A look at the day ahead in U.S. and global markets by Mike Dolan
World markets have hunkered down ahead of the week’s big central bank decisions, uncomfortable about inflation signals being sent by rising oil prices and wary of over exuberance about the proximity of peak interest rates.
Even as incoming economic soundings and forecasts blow hot and cold about the growth outlook, crude oil continues to tick up to its highest levels of the year – stalking $100 per barrel for the first time since the summer of 2022.
The crude spur is more supply than demand related and most fingers point to the latest output cuts from Saudi Arabia and Russia. But U.S. production is falling too and the U.S. Energy Information Administration said output from top U.S. shale-producing regions is on track to fall for the third month in a row in October to its lowest since May.
Headline inflation rates are already backing up as a result of the energy price rebound and U.S. gas pump prices rose last week to $3.88 per gallon – the highest since October 2022.
None of this makes easy reading for Federal Reserve policymakers starting their two-day meeting later on Tuesday. While few expect another rate hike this week, all eyes will be on whether Fed projections retain their standing view that another quarter point rise to 5.5-5.75% this year is still in the pipeline.
In the meantime, futures markets are busily lifting Fed rate bets through 2024, with the implied policy rates for mid-year and yearend hitting highs for the cycle and rates through September now all near 5% or above as the ‘higher for longer’ Fed mantra sinks in.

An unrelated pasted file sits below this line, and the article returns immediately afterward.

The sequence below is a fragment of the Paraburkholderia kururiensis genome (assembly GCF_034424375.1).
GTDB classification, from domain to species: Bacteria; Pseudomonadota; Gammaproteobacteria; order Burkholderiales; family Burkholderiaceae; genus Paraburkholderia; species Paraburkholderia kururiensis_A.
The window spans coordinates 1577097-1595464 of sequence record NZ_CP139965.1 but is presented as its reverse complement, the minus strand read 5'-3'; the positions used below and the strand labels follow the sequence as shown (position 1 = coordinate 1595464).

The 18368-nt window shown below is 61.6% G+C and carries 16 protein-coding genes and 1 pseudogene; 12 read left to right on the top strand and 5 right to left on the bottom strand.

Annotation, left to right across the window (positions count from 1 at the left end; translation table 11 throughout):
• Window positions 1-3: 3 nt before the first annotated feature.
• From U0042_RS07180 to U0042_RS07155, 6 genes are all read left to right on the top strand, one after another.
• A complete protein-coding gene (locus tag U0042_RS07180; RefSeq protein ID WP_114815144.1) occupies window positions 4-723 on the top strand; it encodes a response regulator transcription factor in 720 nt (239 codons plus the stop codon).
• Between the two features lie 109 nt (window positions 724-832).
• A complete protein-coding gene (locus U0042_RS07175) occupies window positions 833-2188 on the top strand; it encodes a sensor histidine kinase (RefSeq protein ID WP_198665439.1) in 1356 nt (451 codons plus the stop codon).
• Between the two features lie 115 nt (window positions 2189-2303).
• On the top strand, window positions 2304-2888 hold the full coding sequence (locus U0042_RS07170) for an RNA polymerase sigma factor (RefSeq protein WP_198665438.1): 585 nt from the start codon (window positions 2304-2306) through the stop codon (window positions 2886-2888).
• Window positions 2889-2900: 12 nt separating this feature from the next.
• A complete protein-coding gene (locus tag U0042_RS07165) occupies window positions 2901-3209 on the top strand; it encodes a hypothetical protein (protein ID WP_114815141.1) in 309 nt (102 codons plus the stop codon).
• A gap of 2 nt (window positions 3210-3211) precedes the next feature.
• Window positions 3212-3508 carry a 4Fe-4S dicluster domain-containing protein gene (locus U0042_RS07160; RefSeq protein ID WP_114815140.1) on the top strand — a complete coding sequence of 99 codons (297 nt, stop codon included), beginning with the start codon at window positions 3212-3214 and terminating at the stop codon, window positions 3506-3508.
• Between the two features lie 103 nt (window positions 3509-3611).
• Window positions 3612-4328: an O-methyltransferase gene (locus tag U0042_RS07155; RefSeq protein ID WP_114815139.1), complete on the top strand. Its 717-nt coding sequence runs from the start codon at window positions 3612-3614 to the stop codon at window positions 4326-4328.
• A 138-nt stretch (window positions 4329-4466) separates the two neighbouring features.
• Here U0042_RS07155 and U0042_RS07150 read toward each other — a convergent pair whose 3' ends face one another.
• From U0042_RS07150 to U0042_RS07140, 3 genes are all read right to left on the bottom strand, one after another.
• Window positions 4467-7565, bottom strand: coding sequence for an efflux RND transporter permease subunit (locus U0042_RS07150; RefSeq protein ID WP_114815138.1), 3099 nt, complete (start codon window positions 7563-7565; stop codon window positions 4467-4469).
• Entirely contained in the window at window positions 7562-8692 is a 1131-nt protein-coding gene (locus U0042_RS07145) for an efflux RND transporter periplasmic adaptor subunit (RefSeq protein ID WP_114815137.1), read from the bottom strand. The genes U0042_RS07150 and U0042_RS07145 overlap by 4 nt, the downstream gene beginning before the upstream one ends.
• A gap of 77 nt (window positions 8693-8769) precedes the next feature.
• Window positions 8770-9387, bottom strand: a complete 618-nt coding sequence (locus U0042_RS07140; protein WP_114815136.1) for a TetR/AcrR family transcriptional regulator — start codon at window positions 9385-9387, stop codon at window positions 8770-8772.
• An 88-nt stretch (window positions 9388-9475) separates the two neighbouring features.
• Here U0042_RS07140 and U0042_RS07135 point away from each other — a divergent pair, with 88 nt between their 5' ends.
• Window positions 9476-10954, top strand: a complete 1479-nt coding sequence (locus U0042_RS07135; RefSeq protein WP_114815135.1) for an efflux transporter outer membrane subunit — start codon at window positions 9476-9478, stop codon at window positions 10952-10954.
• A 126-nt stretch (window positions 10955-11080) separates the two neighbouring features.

The risks of that scenario for U.S. and global sovereign bond markets may not yet be fully appreciated and a prolonged period of unpredictability may be in store, the Bank for International Settlements warned on Monday. “Business models, trading strategies, that were predicated on that assumption (of rates coming down quickly) are particularly vulnerable to current conditions,” BIS economist Claudio Borio said.
The edginess in Treasuries, where benchmark 10-year yields touched near 16-year highs briefly again on Monday, was spotlighted in data on foreign holdings that showed China’s stash of Treasury securities fell to its lowest 14 years in July even as Japanese and other investors upped their exposure.
An auction of 20-year bonds will be watched closely later on Tuesday, as will August housing starts numbers following another drop in homebuilder sentiment in the latest NAHB survey.
With the U.S. autoworkers strike dragging on and a possible government shutdown also on the radar, visibility for policymakers and investors remains low.
The Organisation for Economic Development underlined the positives however and upgraded it U.S. growth forecasts for both this year and next – lifting the global view too for 2023, although citing China’s slowdown as a drag in 2024.
Political tensions and a slowing economy are sapping the confidence of U.S. businesses operating in China, with the number of companies optimistic about their five-year outlook falling to a record low, according to a survey by the American Chamber of Commerce in Shanghai.
Stock markets around the world were mixed to positive and U.S. futures were up a fraction ahead of Wall St’s open.
In Europe, corporate outlooks continued to paint a mixed picture depending on the sector.
Kingfisher shares dropped 5% after the European home improvement retailer cut its annual profit forecast. But tour group TUI climbed 4% after confirming its full-year outlook amid strong bookings in the summer and upcoming winter season.
Key developments that should provide more direction to U.S. markets later on Tuesday:
* U.S. August housing starts, building permits, Canada August consumer price inflation
* U.S. Federal Reserve starts 2-day meeting, decision Weds
* OECD issues latest global economic outlook
* U.S. Treasury auctions 20-year bonds
* Turkey’s Finance Minister Mehmet Simsek gives meets investors at Goldman Sachs HQ in New York
* U.S. corporate earnings: Autozone
(This story has been refiled to correct a typo in paragraph 1)
(Editing by Christina Fincher)